Note: This implementation doesn't support using linkat() on directories or the linking of files across filesystems (different logical disks).

If it succeeds, the linkat() function atomically creates a new link for the existing file and increments the link count of the file by one. For information about which fields of the file and the directory are updated, see the link() reference. If the function fails, no link is created, and the link count of the file remains unchanged.

Returns:

0
Success.
-1
An error occurred (errno is set).

Errors:

EACCES
One of the following is true:
  • A component of the path prefix in oldpath or newpath denies search permission.
  • The access mode of the olddirfd or newdirfd file descriptor is not O_SEARCH and the underlying directory doesn't permit directory searches.
  • The link named by newpath is in a directory with a mode that denies write permission.
  • The calling process does not have permission to access the existing file and this is required by the implementation.
EBADF
One of the paths (oldpath or newpath) does not specify an absolute path and the corresponding file descriptor (olddirfd or newdirfd) is neither AT_FDCWD nor a valid file descriptor open for reading or searching.
EEXIST
The link named by newpath already exists.
EINVAL
An invalid value was specified for flags.
ELOOP
During resolution of the oldpath or newpath argument, too many levels of symbolic links were encountered.
EMLINK
The number of links to the file named by oldpath would exceed LINK_MAX.
ENAMETOOLONG
The length of the oldpath or newpath string exceeds PATH_MAX, the resolution of a symbolic link within one of these strings produced a result longer than PATH_MAX, or a pathname component is longer than NAME_MAX.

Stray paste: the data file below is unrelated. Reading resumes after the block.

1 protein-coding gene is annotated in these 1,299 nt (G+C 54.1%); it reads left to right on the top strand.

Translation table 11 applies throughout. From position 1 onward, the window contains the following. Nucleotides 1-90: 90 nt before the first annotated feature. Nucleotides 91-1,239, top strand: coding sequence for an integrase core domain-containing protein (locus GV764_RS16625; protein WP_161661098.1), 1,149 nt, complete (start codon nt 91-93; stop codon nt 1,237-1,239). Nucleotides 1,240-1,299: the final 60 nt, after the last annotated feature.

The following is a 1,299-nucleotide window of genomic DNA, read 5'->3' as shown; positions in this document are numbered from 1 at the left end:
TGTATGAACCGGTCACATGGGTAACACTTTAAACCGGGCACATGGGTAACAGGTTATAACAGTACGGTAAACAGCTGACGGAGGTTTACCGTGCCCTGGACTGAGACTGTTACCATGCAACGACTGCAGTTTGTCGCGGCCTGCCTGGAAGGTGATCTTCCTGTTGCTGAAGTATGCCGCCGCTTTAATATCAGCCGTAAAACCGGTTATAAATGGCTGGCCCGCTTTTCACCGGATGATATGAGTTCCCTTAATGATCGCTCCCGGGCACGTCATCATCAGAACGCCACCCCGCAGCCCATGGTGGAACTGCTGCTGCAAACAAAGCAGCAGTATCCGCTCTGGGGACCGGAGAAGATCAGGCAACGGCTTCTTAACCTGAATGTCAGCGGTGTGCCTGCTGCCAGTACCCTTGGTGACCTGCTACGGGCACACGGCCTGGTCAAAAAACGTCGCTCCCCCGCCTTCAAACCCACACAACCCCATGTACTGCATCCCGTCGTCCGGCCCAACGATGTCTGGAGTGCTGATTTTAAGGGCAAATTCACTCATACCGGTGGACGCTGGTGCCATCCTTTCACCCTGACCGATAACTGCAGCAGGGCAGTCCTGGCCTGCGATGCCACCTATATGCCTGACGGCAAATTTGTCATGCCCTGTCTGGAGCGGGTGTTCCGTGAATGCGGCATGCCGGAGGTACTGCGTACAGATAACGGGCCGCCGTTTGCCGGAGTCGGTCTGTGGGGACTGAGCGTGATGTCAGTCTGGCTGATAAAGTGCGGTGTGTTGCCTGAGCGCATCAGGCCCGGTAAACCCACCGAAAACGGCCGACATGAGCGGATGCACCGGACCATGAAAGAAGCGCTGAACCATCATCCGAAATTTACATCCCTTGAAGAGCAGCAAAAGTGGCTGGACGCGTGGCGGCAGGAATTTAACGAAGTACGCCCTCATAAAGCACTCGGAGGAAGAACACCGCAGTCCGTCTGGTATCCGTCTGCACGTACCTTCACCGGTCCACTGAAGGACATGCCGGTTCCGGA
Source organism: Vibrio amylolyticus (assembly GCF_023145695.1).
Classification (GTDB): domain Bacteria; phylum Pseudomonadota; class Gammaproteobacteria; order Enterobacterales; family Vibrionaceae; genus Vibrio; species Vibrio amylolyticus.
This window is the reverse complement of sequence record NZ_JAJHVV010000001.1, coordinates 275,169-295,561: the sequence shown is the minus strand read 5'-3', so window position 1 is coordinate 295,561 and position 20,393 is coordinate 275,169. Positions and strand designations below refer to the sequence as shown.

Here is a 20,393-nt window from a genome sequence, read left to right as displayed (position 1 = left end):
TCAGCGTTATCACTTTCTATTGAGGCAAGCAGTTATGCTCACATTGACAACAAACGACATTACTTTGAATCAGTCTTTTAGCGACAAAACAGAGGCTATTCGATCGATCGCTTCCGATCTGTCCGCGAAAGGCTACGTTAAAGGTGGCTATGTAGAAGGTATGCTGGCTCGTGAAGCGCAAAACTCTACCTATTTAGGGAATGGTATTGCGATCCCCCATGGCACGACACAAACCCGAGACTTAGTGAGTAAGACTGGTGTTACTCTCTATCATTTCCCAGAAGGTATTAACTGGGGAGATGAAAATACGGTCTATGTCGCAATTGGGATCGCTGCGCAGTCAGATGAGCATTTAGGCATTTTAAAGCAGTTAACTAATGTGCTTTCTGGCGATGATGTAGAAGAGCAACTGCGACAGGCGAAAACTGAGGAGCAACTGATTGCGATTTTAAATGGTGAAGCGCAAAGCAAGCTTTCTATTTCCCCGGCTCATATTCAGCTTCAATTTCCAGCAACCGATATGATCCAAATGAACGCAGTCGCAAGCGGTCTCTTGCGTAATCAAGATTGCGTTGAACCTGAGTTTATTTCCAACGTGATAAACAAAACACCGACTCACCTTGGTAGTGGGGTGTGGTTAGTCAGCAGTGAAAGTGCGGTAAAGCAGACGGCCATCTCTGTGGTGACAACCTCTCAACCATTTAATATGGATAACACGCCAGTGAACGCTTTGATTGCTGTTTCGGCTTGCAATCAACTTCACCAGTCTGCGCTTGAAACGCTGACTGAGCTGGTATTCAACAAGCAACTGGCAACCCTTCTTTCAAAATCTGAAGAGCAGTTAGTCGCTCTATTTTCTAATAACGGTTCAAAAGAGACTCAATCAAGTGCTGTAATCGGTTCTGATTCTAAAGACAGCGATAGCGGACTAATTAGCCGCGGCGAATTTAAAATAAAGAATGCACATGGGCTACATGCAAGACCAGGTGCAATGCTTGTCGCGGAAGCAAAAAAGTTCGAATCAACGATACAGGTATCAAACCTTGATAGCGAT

ENOENT
One of the following conditions is true:
  • A component of the path prefix in oldpath or newpath doesn't exist.
  • The file named by oldpath doesn't exist.
  • Either oldpath or newpath points to an empty string.
ENOSPC
The directory that would contain the link can't be extended.
ENOSYS
The linkat() function isn't implemented for the filesystem underlying the path specified in oldpath or newpath.
ENOTDIR
One of the following is true:
  • A component of the path prefix in oldpath or newpath names an existing file that is neither a directory nor a symbolic link to one.
  • The pathname in oldpath contains at least one non-slash character, ends with at least one slash character (/), and the last component names an existing file that is neither a directory nor a symbolic link to one.
  • The path in oldpath names an existing non-directory and the path in newpath names a non-existent file, contains at least one non-slash character, and ends with at least one slash character (/).
  • The oldpath or newpath argument isn't an absolute path and the associated olddirfd or newdirfd file descriptor is associated with a non-directory file.
  • One of the file descriptors (olddirfd or newdirfd) was created without O_DIRECTORY set.
EPERM
The file named by oldpath is a directory and the calling process doesn't have the appropriate permissions.
EROFS
The requested link requires writing in a directory on a read-only filesystem.
EXDEV
The link named by newpath and the file named by oldpath are on different filesystems and the implementation doesn't support links between filesystems. Or, oldpath refers to a named stream.

Classification:

POSIX 2008

Safety:  
Cancellation point Yes
Interrupt handler No
Signal handler Yes
Thread Yes